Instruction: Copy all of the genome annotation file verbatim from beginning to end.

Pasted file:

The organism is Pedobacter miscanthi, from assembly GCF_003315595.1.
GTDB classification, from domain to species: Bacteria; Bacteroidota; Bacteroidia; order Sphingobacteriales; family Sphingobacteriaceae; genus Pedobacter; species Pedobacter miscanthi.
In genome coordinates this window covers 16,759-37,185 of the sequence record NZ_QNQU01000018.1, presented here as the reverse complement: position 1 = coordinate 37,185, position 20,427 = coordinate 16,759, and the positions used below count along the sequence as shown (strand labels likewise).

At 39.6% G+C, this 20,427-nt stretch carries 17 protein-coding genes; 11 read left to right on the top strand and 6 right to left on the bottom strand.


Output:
The organism is Pedobacter miscanthi, from assembly GCF_003315595.1.
GTDB classification, from domain to species: Bacteria; Bacteroidota; Bacteroidia; order Sphingobacteriales; family Sphingobacteriaceae; genus Pedobacter; species Pedobacter miscanthi.
In genome coordinates this window covers 16,759-37,185 of the sequence record NZ_QNQU01000018.1, presented here as the reverse complement: position 1 = coordinate 37,185, position 20,427 = coordinate 16,759, and the positions used below count along the sequence as shown (strand labels likewise).

At 39.6% G+C, this 20,427-nt stretch carries 17 protein-coding genes; 11 read left to right on the top strand and 6 right to left on the bottom strand.